From 1 Million to 21,000: Reducing Govdocs Significantly

From 1 Million to 21,000: Reducing Govdocs Significantly

As part of the evaluation framework i'm developing for OPF and Scape I've been working on gathering a corpora of files to run experiments against. 

Although Govdocs1 would seem like a good place to start there are a few problems:

1) It's too big, 1 Million Files is just showing off.

2) It's full of repeats! There are over 700,000 PDF files.

3) Running experiments on 1 Million files that is full of repeats generates too much data (yes there is such a thing)

So I went on a mission to reduce the corpora in size that I explain here. 

In order to reduce the corpora in size I am relying on the ground truth data, which is the results of funning the File Identification Toolset (FI-Tools) over the corpora. Now the ground truth data may not be correct but I am relying on it being consistantly wrong such that the size of the corpora can still be easily reduced. We shall hope to find out later if it is wrong. 

Stage 1 – Irradicate all Free Variables (Mr Bond)

The ground truth data also pulls out many of the charecteristics of each file. Since we are only interesting in the identification data, lots of data can be removed.

Properties to remove:

  • Last Saved
  • Last Printed
  • Title
  • Number of Pages
  • SHA-1
  • Image Size
  • File Name (for now)
  • File Size (for now)
  • other charecterics…

Properties to keep

  • Extension
  • Description
  • Version (& related information)
  • Valid File Extensions
  • Accuracy of Identification
  • Content
  • Creating Program (or library)
  • Description Index (serial code)
  • Extension Valid (Y/N)
At this point we will still have a million records, however lots and lots of the remaining data *should* be repeated. 

Stage 2 – Sort-id

This is an easy stage, run:

#sort -u data.txt > limit.txt

This gives us 4653 unique identifications made up of 87 different extensions. Of the 4653 identifications: 

PDF 3337
TEXT 267
XLS 194
HTML 169
DOC 147
PPT 58
PS 52
LOG 52

Only 20 extensions have more than 20 different identification types, probably down to the lacking number of files in the govdocs selection. However it is still shocking to see that PDFs can be created in 3337 different ways. Considering other formats have never changed (text) we have 20 or so versions fo PDF (including PDFa) and loads of creation libraries. By trying to solve the problem have we actually made it worse?


At this point we could just stop and select 4653 files, one of each type of identification. 

Stage 3 – Select some Files

The final stage is to actually select some files of each of the 4653 types of identification. 

It was decided to select 10 of each type of identification where possible

If it wasn't possible to select 10 of each type then however many were available were selected. 

Where more than 10 were available the following selection policy applies:

  • Select the largest in filesize
  • Select the smallest in filesize
  • Select 8 random others.

Stage 4 – Publish

So with all this done we have ~21,000 available at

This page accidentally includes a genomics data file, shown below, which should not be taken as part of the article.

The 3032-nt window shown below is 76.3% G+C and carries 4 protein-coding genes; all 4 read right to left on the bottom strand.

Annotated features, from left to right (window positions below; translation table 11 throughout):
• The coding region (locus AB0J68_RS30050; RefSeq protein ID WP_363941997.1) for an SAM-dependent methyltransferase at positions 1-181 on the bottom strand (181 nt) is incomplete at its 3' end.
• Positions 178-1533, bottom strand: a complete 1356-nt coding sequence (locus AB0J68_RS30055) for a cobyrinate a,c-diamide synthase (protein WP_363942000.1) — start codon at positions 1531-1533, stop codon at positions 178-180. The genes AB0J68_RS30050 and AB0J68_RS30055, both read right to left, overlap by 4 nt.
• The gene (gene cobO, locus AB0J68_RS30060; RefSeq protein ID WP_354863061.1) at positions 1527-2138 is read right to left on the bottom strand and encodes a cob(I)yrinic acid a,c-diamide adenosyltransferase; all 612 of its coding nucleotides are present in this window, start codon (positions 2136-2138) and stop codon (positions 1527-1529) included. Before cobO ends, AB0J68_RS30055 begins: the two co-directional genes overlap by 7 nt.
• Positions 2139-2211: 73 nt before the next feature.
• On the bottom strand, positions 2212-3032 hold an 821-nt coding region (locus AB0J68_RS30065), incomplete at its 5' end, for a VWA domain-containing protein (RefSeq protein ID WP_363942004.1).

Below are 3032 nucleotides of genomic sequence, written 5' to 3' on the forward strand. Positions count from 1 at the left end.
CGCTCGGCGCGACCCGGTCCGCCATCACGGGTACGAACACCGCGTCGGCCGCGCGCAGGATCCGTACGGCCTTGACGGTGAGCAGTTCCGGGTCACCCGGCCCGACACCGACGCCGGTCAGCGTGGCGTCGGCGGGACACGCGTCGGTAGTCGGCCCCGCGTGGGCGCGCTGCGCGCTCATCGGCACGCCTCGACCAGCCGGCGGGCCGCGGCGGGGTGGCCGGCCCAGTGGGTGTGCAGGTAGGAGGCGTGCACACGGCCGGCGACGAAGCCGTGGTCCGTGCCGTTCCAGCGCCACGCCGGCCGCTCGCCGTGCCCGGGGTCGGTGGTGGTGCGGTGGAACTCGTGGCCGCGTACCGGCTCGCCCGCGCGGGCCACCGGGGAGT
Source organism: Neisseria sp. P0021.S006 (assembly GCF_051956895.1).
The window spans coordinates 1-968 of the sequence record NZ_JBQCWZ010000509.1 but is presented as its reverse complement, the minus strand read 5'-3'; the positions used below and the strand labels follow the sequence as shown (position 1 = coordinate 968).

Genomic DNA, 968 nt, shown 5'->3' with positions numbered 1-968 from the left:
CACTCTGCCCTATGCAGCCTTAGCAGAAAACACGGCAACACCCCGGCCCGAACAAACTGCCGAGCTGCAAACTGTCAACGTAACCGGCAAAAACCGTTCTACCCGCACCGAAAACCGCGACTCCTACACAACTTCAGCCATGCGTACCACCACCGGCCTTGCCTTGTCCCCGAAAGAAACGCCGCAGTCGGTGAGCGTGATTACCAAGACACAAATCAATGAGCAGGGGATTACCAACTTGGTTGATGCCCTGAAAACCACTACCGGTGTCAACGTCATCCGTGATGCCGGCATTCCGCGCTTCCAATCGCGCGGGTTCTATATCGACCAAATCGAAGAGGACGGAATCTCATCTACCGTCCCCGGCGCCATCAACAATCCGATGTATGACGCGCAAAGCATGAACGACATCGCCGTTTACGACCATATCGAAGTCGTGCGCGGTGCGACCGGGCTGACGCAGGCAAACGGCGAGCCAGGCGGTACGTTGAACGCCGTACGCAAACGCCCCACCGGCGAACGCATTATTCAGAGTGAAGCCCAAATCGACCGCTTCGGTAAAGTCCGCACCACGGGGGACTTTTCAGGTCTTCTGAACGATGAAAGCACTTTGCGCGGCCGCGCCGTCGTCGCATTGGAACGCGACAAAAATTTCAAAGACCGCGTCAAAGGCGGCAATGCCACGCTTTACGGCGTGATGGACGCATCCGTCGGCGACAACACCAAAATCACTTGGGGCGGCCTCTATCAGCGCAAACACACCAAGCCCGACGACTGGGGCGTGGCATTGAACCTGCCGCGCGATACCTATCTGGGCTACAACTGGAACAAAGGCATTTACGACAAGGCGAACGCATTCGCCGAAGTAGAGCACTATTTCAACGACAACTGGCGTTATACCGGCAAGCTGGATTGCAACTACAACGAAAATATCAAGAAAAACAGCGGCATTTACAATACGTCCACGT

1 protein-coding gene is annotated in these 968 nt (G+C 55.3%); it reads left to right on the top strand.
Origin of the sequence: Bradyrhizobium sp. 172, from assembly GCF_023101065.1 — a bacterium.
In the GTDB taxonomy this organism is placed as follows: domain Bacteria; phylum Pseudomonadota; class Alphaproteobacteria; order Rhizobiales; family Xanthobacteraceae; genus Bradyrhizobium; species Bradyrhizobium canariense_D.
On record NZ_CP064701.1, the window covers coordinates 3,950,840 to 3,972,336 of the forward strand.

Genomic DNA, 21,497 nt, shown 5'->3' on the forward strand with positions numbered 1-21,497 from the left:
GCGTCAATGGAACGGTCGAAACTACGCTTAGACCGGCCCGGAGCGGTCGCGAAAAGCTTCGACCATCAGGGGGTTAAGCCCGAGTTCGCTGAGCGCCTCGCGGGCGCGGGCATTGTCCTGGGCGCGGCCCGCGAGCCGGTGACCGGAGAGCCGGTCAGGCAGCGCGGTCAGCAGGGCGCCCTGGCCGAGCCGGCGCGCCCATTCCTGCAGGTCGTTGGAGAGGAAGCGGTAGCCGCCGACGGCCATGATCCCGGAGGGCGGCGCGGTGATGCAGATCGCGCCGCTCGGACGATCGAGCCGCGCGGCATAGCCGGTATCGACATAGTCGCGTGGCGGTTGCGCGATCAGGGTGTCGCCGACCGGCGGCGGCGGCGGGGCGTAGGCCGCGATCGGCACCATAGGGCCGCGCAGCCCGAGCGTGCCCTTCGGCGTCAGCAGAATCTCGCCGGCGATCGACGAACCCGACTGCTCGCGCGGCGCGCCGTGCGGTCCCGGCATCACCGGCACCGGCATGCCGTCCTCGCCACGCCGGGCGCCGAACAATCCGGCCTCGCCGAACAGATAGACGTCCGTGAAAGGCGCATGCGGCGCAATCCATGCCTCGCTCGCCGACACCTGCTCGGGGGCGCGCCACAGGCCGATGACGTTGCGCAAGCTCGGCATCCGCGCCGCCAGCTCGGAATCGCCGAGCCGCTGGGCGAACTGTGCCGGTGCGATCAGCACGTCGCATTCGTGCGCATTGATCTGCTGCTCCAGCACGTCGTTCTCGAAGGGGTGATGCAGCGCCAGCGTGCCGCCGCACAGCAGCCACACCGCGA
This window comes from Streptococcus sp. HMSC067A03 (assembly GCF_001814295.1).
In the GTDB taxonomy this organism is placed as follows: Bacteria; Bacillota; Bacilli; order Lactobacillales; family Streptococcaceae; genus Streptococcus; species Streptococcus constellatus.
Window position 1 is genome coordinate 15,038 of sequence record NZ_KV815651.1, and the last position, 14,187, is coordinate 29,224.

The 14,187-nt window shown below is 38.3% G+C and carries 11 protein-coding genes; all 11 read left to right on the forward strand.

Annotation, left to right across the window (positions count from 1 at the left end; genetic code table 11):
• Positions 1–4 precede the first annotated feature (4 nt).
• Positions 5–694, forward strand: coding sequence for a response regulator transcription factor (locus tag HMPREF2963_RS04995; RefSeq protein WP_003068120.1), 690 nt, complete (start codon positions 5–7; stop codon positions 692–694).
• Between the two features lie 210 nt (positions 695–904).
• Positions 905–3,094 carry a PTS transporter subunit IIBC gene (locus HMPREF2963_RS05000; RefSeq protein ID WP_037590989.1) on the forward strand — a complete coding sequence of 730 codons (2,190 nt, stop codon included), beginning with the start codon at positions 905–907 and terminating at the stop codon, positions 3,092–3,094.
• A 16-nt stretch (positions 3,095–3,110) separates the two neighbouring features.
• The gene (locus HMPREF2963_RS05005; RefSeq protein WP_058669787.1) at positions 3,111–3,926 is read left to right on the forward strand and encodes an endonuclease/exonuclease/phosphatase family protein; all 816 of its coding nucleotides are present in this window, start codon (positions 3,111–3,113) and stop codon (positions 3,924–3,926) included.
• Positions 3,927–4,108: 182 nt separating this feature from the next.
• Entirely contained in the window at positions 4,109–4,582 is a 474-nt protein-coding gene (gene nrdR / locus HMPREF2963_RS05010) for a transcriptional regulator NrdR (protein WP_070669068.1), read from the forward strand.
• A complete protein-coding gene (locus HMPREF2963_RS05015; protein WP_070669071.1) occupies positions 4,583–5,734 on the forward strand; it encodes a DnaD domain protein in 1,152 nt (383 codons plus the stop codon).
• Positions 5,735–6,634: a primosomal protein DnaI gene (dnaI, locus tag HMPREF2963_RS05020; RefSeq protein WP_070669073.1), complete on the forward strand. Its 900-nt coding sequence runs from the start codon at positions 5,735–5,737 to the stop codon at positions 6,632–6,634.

Further to this i'll also push up the code that does all this.  



  1. Khoanc
    October 29, 2013 @ 11:02 pm CET

    Hi David Tarrant,

    The link for govdocs_selected.tar.gz ( is not available now. Could you please give me the link that I can download the file govdocs_selected.tar.gz. 



  2. Khoanc
    October 28, 2013 @ 1:09 pm CET

    Hi Dave,

    The link for govdocs_selected.tar.gz ( is not available now. Could you please give me the link that I can download the file govdocs_selected.tar.gz. 





  3. Dirk von Suchodoletz
    August 7, 2012 @ 9:48 pm CEST

    Great to see some action in the field of test data, thanks for the start here! There are a couple of comments on the test corpus and the number of files already, so I wont add to that. What was most important in my opinion is the point four in the list which is unfortunately the shortest. To have a good and well described test corpus would be very beneficial. But govdocs1 can just be a start. Lots of filetypes, especially older ones, are missing (there are no files of the type we found e.g. on the CTOS floppies) and the selection of filetypes in that corpus is biased. Unfortunately it is not as easy to add to the corpus as the data we analysed in the recovery project was restricted.

  4. davetaz
    July 31, 2012 @ 2:07 pm CEST

    Logically, the Date Created/Saved and Printed information should not cause loss of information relating to creating programs and versions. In some versions writen by some programms this data will exists, whereas in other cases it won’t. The date information is only relevant where a service pack might “fix/break” the writing of some formats and this is a hard case to generalise when the date information “is more likely” to be incorrect than other data.

    So I’d say, yes although all data is generally relevant. There is currently a stronger argument for discounting it. As I experiment with the various identification tools there may be some cases where other parameters should be considered. 

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